CPF FUNDED GRANT DETAILS

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Grant Title: Qualitative Research into the Barriers for Effective Patient Self-Management of Comorbid Diabetes, Obesity, and Asthma
Grants Awarded Number
177
Status
Grant Complete, 2017
Organization
University of Utah College of Pharmacy
Location
Salt Lake City, Utah
Grant Category
Therapeutics, Diseases & Populations
Keyword
Patient Self-Management, Comorbidities
Grant Docs
CPF Synopsis | Poster
Objectives

This research proposal is to conduct qualitative research with patients with diabetesobesity, and patients with diabetesobesity and comorbid asthma to better understand the challenges they experience in the self-management of these chronic health conditions in terms of behaviors, healthcare system engagement, and adherence with medications. This seed project will also satisfy program officers at NIH who have suggested that prior qualitative research with patients will provide key data to inform two R01s to be submitted in 2016 in response to specific announcements: PA-14-334: Advancing Interventions to Improve Medication Adherence, through the National Institute of Diabetes and Digestive and Kidney Diseases NIDDK and PA-14-316: Obesity and Asthma: Awareness and Self-Management, offered through the National Institute of Nursing Research. Specific Aims: 1. Gauge the level of burden posed by the self-management of diabetesobesity and the self-identified factors that facilitate or detract from successful self management e.g., solid medication, exercise, and dietary adherence2. Among those patients with co-morbid diabetesobesity and asthma, to determine the degree to which managing the multiple conditions poses additional burden, and how patients prioritize and balance their effort at managing the co-morbidities3. Identify factors that impact successful self-management that may be amiable to intervention that are common to diabetes and asthma self-management, and factors that impinge upon successful self-management that are unique to each condition4. Develop a battery of behavioral, attitudinal, and environmental factors related to self-management that can inform questionnaire development in the subsequent quantitative Federal R01 applications. This battery of factors to reflect the experiences of patients, and the emotional impact of these conditions on the patients quality of life and health outcomes.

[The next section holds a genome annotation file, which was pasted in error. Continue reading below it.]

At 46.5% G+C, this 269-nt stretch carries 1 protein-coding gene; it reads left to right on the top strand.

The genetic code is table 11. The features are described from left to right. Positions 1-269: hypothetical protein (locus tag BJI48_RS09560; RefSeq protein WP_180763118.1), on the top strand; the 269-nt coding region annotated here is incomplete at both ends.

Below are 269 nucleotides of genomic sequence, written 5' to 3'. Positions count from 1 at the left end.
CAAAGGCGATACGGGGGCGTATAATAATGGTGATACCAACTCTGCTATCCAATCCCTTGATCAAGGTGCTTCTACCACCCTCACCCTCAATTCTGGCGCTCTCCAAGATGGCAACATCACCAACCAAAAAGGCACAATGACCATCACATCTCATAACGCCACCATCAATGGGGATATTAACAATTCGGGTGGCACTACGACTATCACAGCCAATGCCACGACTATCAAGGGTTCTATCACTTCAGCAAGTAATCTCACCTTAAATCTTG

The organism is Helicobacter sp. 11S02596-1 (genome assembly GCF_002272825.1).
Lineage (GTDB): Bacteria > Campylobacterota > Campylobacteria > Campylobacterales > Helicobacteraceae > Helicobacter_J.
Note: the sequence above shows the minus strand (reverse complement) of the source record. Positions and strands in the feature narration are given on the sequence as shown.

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  • Applicant:
    Michael Feehan
    PhD
    University of Utah College of Pharmacy

  • Team Member:
    Daniel Witt
    PharmD FCCP BCPS
    University of Utah